Ryba added that the taste of carbonation is quite deceptive. "When people drink soft drinks, they think that they are detecting the bubbles bursting on their tongue," he said. "But if you drink a carbonated drink in a pressure chamber, which prevents the bubbles from bursting, it turns out the sensation is actually the same. What people taste when they detect the fizz and tingle on their tongue is a combination of the activation of the taste receptor and the somatosensory cells. That's what gives carbonation its characteristic sensation."There are two crazy factoids here. The first is that the sensation is identical when the bubbles aren't bursting, which seems to defy logic. You'd think there would be some sensory difference. Second, somewhere people are drinking and dining in a pressure chamber.
The scientists found that if they eliminated CA-IV from the sour-sensing cells or inhibited the enzyme's activity, they severely reduced a mouse's sense of taste for carbon dioxide. Thus CA-IV activity provides the primary signal detected by the taste system. As CA-IV is expressed on the surface of sour cells, Chandrashekar and co-workers concluded that the enzyme is ideally poised to generate an acid stimulus for detection by these cells when presented with carbon dioxide.Given that CA-IV is expressed on the surface of sour cells, and that we can mask sour flavors using Miraculin (the active ingredient in Miracle Fruit) and other taste-modifiers, can we do some home brew experiments at home? I suspect you will still taste the fizz with Miraculin/Soda as I think Miraculin is used as a sweetener in soft drinks in Asia.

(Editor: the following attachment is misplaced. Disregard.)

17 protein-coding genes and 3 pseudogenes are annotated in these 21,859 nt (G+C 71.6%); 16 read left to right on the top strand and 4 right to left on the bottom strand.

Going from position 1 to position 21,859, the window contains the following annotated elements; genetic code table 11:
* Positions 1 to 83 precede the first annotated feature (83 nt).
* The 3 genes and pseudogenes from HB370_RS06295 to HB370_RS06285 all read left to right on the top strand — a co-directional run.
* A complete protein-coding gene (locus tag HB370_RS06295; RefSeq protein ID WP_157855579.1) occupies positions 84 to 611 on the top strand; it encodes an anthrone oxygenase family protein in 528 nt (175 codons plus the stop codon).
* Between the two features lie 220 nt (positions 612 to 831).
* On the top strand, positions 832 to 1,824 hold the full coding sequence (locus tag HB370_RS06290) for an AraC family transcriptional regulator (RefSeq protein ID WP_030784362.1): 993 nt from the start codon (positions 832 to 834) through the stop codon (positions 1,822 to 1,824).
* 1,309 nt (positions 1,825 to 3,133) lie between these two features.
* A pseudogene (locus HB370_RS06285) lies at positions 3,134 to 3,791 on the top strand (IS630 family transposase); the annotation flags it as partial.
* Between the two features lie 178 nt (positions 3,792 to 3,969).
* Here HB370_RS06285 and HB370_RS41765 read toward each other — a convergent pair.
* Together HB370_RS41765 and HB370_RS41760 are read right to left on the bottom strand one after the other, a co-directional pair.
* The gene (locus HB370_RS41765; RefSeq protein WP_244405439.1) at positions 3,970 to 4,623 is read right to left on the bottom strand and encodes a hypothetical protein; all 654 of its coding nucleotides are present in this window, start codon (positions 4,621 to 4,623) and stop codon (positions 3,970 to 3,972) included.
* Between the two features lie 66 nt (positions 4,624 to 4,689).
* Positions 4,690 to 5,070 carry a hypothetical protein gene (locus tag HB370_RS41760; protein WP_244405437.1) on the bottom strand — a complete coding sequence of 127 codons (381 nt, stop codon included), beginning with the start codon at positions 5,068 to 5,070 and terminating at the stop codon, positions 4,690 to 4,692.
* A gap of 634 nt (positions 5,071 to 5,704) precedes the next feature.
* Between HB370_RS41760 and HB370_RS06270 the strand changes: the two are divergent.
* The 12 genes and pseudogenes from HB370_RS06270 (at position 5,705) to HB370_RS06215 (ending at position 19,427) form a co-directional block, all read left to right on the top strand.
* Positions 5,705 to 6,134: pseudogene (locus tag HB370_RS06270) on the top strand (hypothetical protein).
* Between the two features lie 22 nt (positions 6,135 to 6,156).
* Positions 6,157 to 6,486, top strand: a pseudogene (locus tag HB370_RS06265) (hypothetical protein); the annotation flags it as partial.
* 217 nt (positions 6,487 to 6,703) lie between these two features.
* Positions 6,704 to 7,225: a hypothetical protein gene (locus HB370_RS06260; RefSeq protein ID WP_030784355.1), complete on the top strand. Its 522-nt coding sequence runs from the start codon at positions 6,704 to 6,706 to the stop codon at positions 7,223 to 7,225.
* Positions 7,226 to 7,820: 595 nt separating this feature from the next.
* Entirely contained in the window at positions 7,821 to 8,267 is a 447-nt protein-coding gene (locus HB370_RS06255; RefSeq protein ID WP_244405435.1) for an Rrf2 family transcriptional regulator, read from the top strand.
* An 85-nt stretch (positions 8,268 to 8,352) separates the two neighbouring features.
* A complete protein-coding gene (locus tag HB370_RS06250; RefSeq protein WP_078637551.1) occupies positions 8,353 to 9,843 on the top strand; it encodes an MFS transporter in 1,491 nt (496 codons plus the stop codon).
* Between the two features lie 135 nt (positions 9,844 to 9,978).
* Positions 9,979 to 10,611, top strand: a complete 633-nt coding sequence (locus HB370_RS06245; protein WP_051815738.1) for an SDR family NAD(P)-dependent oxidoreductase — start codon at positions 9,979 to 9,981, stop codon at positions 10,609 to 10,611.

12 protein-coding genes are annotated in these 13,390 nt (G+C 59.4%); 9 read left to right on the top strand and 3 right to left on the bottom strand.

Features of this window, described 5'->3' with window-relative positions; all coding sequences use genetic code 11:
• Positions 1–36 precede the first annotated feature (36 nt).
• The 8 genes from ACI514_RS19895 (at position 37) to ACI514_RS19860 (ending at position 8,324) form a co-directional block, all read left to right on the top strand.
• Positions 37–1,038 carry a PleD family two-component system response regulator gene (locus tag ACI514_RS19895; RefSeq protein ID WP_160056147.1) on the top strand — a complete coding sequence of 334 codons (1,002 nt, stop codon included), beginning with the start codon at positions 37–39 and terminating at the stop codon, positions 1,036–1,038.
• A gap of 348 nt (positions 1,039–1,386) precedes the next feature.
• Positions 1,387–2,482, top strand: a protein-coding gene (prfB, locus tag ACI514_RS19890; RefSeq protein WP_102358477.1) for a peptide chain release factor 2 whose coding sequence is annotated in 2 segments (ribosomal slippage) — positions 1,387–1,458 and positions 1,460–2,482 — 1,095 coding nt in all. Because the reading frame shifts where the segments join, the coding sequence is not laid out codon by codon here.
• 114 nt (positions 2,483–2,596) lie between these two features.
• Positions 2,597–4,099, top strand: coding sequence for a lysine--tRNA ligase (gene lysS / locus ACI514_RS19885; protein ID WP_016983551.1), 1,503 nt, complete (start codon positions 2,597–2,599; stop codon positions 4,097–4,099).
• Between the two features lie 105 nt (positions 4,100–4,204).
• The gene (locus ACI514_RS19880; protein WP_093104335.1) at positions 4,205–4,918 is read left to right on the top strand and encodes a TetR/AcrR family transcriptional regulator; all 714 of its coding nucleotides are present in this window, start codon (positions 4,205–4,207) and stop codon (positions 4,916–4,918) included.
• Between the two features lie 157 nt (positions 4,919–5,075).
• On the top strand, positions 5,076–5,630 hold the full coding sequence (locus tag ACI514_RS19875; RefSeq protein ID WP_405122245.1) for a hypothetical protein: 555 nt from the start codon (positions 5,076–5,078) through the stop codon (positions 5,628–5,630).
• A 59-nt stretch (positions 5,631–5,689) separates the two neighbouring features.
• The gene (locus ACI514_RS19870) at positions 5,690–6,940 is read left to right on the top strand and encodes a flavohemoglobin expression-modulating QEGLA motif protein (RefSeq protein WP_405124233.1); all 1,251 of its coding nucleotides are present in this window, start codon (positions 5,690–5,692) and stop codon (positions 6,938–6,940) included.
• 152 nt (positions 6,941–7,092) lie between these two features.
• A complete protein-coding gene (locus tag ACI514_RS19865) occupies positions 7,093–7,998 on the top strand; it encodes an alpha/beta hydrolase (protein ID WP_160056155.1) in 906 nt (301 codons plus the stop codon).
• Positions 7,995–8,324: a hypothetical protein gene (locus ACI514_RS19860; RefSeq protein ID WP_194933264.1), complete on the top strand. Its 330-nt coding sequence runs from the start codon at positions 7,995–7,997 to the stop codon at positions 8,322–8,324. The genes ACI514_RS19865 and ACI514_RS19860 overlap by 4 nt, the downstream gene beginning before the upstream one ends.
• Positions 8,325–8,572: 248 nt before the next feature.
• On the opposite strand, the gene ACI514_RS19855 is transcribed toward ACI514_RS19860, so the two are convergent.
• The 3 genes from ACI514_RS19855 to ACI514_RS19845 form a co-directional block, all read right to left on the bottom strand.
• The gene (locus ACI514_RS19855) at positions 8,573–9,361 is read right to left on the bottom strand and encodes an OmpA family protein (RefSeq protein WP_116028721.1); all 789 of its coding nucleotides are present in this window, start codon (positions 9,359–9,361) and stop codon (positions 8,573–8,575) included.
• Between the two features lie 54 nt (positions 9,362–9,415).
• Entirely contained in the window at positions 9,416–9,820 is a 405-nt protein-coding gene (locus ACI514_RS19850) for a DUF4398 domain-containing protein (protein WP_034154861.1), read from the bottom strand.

Why do mammals taste carbonation? The scientists are still not sure if carbon dioxide detection itself serves an important role or is just a consequence of the presence of CA-IV on the surface of the sour cells, where it may be located to help maintain the pH balance in taste buds. As Ryba says, " That question remains very much open and is a good one to pursue in the future."
I saw Dave Arnold speak awhile ago where he expressed a dislike for some of the culinary uses of carbonation, citing that the effect was similar to spoilage. Combine the fact that carbonation is detected by the sense of sour, and I think this really makes sense. It took a long time for me to have any tolerance for stronger sour tastes (yogurt, sour cream), because well, they tasted like spoiled product to me.
What really blows my mind is how little we understand about something as basic as taste. Growing up, we only had sweet, sour, salty and bitter. Today we have umami (savory). Maybe future generations will have ten tastes. And each time we discover one along the way, chefs will figure out how to coax those flavors out in a delicious way.